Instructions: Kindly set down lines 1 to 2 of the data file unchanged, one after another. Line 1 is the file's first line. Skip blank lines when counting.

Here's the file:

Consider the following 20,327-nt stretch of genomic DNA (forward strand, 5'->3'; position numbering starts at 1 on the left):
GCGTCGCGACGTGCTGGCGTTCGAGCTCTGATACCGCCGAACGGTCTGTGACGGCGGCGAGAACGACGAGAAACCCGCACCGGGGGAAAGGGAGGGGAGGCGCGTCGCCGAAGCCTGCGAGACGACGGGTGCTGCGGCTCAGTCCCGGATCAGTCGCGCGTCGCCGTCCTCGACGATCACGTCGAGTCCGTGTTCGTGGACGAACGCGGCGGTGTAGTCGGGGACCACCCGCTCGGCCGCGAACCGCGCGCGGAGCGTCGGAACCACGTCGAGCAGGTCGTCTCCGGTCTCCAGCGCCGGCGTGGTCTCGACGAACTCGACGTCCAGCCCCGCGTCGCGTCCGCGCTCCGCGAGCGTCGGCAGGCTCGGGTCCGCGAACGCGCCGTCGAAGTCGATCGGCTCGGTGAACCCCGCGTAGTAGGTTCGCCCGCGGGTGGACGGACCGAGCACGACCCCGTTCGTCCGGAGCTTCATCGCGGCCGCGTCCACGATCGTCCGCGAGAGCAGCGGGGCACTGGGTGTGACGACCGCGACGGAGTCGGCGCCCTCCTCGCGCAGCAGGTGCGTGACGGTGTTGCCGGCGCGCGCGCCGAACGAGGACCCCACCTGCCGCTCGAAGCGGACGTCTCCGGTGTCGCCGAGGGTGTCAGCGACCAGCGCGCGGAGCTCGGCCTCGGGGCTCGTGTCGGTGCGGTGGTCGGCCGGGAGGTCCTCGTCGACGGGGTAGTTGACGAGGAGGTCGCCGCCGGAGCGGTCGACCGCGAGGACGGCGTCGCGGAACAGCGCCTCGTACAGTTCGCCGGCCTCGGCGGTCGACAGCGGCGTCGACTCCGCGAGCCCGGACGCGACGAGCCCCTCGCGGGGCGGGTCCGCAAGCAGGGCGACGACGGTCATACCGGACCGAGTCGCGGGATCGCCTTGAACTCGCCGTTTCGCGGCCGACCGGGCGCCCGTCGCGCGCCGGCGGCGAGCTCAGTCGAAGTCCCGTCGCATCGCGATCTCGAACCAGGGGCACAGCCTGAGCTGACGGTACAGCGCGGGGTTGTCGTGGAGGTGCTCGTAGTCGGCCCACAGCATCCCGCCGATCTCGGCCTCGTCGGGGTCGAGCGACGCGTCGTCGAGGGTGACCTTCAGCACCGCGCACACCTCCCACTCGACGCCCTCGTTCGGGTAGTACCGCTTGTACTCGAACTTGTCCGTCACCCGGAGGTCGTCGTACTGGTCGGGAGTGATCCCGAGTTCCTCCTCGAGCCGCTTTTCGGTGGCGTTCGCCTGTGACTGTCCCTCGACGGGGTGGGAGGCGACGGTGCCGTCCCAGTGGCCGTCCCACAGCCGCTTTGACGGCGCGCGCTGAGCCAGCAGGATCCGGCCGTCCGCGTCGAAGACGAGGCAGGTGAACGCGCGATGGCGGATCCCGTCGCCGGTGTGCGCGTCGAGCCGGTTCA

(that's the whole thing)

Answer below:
Consider the following 20,327-nt stretch of genomic DNA (forward strand, 5'->3'; position numbering starts at 1 on the left):
GCGTCGCGACGTGCTGGCGTTCGAGCTCTGATACCGCCGAACGGTCTGTGACGGCGGCGAGAACGACGAGAAACCCGCACCGGGGGAAAGGGAGGGGAGGCGCGTCGCCGAAGCCTGCGAGACGACGGGTGCTGCGGCTCAGTCCCGGATCAGTCGCGCGTCGCCGTCCTCGACGATCACGTCGAGTCCGTGTTCGTGGACGAACGCGGCGGTGTAGTCGGGGACCACCCGCTCGGCCGCGAACCGCGCGCGGAGCGTCGGAACCACGTCGAGCAGGTCGTCTCCGGTCTCCAGCGCCGGCGTGGTCTCGACGAACTCGACGTCCAGCCCCGCGTCGCGTCCGCGCTCCGCGAGCGTCGGCAGGCTCGGGTCCGCGAACGCGCCGTCGAAGTCGATCGGCTCGGTGAACCCCGCGTAGTAGGTTCGCCCGCGGGTGGACGGACCGAGCACGACCCCGTTCGTCCGGAGCTTCATCGCGGCCGCGTCCACGATCGTCCGCGAGAGCAGCGGGGCACTGGGTGTGACGACCGCGACGGAGTCGGCGCCCTCCTCGCGCAGCAGGTGCGTGACGGTGTTGCCGGCGCGCGCGCCGAACGAGGACCCCACCTGCCGCTCGAAGCGGACGTCTCCGGTGTCGCCGAGGGTGTCAGCGACCAGCGCGCGGAGCTCGGCCTCGGGGCTCGTGTCGGTGCGGTGGTCGGCCGGGAGGTCCTCGTCGACGGGGTAGTTGACGAGGAGGTCGCCGCCGGAGCGGTCGACCGCGAGGACGGCGTCGCGGAACAGCGCCTCGTACAGTTCGCCGGCCTCGGCGGTCGACAGCGGCGTCGACTCCGCGAGCCCGGACGCGACGAGCCCCTCGCGGGGCGGGTCCGCAAGCAGGGCGACGACGGTCATACCGGACCGAGTCGCGGGATCGCCTTGAACTCGCCGTTTCGCGGCCGACCGGGCGCCCGTCGCGCGCCGGCGGCGAGCTCAGTCGAAGTCCCGTCGCATCGCGATCTCGAACCAGGGGCACAGCCTGAGCTGACGGTACAGCGCGGGGTTGTCGTGGAGGTGCTCGTAGTCGGCCCACAGCATCCCGCCGATCTCGGCCTCGTCGGGGTCGAGCGACGCGTCGTCGAGGGTGACCTTCAGCACCGCGCACACCTCCCACTCGACGCCCTCGTTCGGGTAGTACCGCTTGTACTCGAACTTGTCCGTCACCCGGAGGTCGTCGTACTGGTCGGGAGTGATCCCGAGTTCCTCCTCGAGCCGCTTTTCGGTGGCGTTCGCCTGTGACTGTCCCTCGACGGGGTGGGAGGCGACGGTGCCGTCCCAGTGGCCGTCCCACAGCCGCTTTGACGGCGCGCGCTGAGCCAGCAGGATCCGGCCGTCCGCGTCGAAGACGAGGCAGGTGAACGCGCGATGGCGGATCCCGTCGCCGGTGTGCGCGTCGAGCCGGTTCA